Ephraim Bonus was a Portuguese Jewish doctor in the 1640s who was sufficiently wealthy to help support local artists. He financed a printing house, for example, which is, no doubt, how he came to know Rembrandt. We do know that the artist initially produced a fast sketch in oils before transferring it into an etching for the purposes of printing. Whilst he was entirely comfortable in that process by now, it was rare for him to work from an oil painting. The model himself stands confidently at the bottom of his stairs, with a hand draped over the banisters. He is smartly dressed but appears entirely approachable at the same time. It is likely that he was particularly popular with the likes of Rembrandt because of his generous support for many struggling artists in that local area.
Rembrandt would increase the variation in tone between each state of this etching, slowly incorporating more detail and a greater contrast between the background and the various parts of the foreground. You will see, for example, some regions which are particularly dark, almost black, such as Ephraim Bonus's hat and clothing, whilst other parts use variations of grey for a more subtle finish. The overall atmosphere portrays this figure as serious but professional and certainly respected within his local community, just as he was.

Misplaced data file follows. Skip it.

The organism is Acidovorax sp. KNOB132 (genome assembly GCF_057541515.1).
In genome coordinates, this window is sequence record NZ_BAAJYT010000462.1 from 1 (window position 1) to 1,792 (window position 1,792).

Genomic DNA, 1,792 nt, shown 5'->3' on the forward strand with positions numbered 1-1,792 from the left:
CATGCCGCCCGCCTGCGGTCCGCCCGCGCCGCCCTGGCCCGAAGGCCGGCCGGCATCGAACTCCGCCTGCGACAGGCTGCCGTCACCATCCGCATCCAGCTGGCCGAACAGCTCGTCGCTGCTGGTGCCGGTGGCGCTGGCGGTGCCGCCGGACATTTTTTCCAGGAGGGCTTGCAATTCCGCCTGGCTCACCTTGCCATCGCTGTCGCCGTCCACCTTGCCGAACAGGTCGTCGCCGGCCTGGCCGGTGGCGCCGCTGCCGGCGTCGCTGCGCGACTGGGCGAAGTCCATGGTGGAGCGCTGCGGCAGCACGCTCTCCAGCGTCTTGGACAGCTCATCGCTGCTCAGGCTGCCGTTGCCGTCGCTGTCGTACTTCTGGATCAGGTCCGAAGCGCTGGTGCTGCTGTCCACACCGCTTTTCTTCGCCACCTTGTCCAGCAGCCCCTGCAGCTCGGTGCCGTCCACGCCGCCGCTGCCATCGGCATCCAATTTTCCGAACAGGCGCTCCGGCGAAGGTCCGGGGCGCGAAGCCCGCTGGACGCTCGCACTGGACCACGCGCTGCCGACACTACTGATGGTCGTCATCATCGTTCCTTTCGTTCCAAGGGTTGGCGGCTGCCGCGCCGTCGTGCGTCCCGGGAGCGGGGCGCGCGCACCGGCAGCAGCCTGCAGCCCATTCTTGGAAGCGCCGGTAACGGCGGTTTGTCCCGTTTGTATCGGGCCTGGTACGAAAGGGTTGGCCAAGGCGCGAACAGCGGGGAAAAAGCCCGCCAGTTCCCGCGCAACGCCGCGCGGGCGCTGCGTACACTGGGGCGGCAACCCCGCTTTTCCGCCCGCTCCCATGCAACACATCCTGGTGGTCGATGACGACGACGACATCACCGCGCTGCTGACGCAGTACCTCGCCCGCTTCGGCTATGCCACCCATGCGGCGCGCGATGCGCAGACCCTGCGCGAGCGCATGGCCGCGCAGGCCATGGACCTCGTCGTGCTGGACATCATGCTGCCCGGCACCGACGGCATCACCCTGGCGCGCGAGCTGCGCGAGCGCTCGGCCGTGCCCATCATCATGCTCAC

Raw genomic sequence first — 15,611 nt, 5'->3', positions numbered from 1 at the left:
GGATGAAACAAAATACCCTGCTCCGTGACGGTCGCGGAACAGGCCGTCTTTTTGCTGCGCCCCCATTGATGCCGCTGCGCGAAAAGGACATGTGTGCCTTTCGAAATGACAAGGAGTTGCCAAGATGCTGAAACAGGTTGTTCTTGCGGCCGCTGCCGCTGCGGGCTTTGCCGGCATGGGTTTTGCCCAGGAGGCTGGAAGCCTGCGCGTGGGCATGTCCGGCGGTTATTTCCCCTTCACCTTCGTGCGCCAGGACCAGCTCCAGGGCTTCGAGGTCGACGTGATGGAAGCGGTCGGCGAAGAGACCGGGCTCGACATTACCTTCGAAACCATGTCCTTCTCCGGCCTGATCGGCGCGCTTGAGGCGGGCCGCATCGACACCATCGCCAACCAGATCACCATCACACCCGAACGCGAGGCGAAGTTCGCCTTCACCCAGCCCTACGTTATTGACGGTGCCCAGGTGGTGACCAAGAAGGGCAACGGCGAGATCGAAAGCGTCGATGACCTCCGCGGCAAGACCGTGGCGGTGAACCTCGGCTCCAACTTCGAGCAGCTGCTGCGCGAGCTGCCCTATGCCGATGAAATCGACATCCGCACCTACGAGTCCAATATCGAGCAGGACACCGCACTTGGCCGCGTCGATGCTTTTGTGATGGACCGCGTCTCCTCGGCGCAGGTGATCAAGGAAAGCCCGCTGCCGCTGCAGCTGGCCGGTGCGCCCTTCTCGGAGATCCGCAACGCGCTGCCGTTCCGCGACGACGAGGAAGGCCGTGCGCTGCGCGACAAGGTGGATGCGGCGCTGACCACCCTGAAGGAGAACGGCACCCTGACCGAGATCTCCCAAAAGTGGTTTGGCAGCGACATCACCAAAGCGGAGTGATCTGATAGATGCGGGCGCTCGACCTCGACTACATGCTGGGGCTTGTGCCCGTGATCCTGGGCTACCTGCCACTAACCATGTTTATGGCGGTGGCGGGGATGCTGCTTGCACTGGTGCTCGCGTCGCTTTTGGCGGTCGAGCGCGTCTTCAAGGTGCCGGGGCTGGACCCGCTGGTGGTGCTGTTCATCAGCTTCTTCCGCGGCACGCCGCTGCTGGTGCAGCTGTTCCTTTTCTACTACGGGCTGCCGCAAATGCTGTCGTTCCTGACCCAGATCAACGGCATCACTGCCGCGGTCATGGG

There are several prints from this etching in existence today, with the most famous one remaining in the collection of the Cincinnati Art Museum in the United States. The proliferation of prints from Rembrandt's career has allowed many more institutions to get hold of some of his work when otherwise the items would be too expensive or scarce. It is quite possible that someone locally had collected this item before later donating it to the institution so that more members of the public would be able to enjoy it themselves. The prints themselves are now fairly valuable, though their precise worth is dictated by how many other versions of the print were produced, and how many still exist in good condition today, which is often very few. You will find many more interesting items in the collection of the Cincinnati Art Museum, with some of the highlights including An Artist Studying from Nature by Claude Lorrain, Samson and Delilah by Peter Paul Rubens, Rocks at Belle-Île, Port-Domois by Claude Monet and also The Fall of Tequendama, Near Bogotá, New Granada by Frederic Edwin Church, which underlines the variety in their collection.